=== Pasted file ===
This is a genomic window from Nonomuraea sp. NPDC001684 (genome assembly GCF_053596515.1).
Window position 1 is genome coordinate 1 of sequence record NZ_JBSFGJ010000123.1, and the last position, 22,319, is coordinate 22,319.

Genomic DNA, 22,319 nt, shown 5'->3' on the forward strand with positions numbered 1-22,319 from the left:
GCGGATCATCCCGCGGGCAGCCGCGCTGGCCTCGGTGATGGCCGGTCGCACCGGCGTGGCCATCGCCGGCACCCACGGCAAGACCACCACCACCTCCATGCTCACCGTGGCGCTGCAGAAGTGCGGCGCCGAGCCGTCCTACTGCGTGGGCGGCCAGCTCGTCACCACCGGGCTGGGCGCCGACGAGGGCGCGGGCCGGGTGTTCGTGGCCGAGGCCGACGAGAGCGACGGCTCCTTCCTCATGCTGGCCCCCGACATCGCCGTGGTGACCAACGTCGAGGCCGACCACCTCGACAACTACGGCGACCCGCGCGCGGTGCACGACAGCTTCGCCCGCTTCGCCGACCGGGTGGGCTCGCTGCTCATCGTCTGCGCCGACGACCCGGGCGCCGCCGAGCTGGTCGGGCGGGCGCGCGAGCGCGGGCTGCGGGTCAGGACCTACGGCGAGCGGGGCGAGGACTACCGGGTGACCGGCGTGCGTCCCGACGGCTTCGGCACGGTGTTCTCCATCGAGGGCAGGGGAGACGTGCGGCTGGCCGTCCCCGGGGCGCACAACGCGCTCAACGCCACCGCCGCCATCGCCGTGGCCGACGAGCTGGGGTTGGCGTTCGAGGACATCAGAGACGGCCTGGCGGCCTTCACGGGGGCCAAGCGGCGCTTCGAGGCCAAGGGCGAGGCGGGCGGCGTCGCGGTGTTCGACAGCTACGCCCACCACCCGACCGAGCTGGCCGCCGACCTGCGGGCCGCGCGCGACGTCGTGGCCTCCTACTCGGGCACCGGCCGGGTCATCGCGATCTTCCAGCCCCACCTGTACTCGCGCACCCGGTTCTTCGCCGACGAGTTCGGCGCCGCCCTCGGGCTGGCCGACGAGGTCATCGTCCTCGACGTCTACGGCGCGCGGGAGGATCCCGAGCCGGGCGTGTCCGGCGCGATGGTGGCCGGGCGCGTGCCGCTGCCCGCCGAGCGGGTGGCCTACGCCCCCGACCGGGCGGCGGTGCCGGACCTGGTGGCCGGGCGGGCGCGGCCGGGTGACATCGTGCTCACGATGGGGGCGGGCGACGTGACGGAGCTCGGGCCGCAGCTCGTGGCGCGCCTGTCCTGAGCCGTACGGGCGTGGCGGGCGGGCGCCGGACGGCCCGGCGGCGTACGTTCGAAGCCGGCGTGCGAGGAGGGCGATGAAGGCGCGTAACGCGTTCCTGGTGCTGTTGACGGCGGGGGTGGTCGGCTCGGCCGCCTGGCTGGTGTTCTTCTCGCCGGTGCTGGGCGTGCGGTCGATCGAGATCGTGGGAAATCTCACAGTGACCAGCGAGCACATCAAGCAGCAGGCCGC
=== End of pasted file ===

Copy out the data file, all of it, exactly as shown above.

This is a genomic window from Nonomuraea sp. NPDC001684 (genome assembly GCF_053596515.1).
Window position 1 is genome coordinate 1 of sequence record NZ_JBSFGJ010000123.1, and the last position, 22,319, is coordinate 22,319.

Genomic DNA, 22,319 nt, shown 5'->3' on the forward strand with positions numbered 1-22,319 from the left:
GCGGATCATCCCGCGGGCAGCCGCGCTGGCCTCGGTGATGGCCGGTCGCACCGGCGTGGCCATCGCCGGCACCCACGGCAAGACCACCACCACCTCCATGCTCACCGTGGCGCTGCAGAAGTGCGGCGCCGAGCCGTCCTACTGCGTGGGCGGCCAGCTCGTCACCACCGGGCTGGGCGCCGACGAGGGCGCGGGCCGGGTGTTCGTGGCCGAGGCCGACGAGAGCGACGGCTCCTTCCTCATGCTGGCCCCCGACATCGCCGTGGTGACCAACGTCGAGGCCGACCACCTCGACAACTACGGCGACCCGCGCGCGGTGCACGACAGCTTCGCCCGCTTCGCCGACCGGGTGGGCTCGCTGCTCATCGTCTGCGCCGACGACCCGGGCGCCGCCGAGCTGGTCGGGCGGGCGCGCGAGCGCGGGCTGCGGGTCAGGACCTACGGCGAGCGGGGCGAGGACTACCGGGTGACCGGCGTGCGTCCCGACGGCTTCGGCACGGTGTTCTCCATCGAGGGCAGGGGAGACGTGCGGCTGGCCGTCCCCGGGGCGCACAACGCGCTCAACGCCACCGCCGCCATCGCCGTGGCCGACGAGCTGGGGTTGGCGTTCGAGGACATCAGAGACGGCCTGGCGGCCTTCACGGGGGCCAAGCGGCGCTTCGAGGCCAAGGGCGAGGCGGGCGGCGTCGCGGTGTTCGACAGCTACGCCCACCACCCGACCGAGCTGGCCGCCGACCTGCGGGCCGCGCGCGACGTCGTGGCCTCCTACTCGGGCACCGGCCGGGTCATCGCGATCTTCCAGCCCCACCTGTACTCGCGCACCCGGTTCTTCGCCGACGAGTTCGGCGCCGCCCTCGGGCTGGCCGACGAGGTCATCGTCCTCGACGTCTACGGCGCGCGGGAGGATCCCGAGCCGGGCGTGTCCGGCGCGATGGTGGCCGGGCGCGTGCCGCTGCCCGCCGAGCGGGTGGCCTACGCCCCCGACCGGGCGGCGGTGCCGGACCTGGTGGCCGGGCGGGCGCGGCCGGGTGACATCGTGCTCACGATGGGGGCGGGCGACGTGACGGAGCTCGGGCCGCAGCTCGTGGCGCGCCTGTCCTGAGCCGTACGGGCGTGGCGGGCGGGCGCCGGACGGCCCGGCGGCGTACGTTCGAAGCCGGCGTGCGAGGAGGGCGATGAAGGCGCGTAACGCGTTCCTGGTGCTGTTGACGGCGGGGGTGGTCGGCTCGGCCGCCTGGCTGGTGTTCTTCTCGCCGGTGCTGGGCGTGCGGTCGATCGAGATCGTGGGAAATCTCACAGTGACCAGCGAGCACATCAAGCAGCAGGCCGC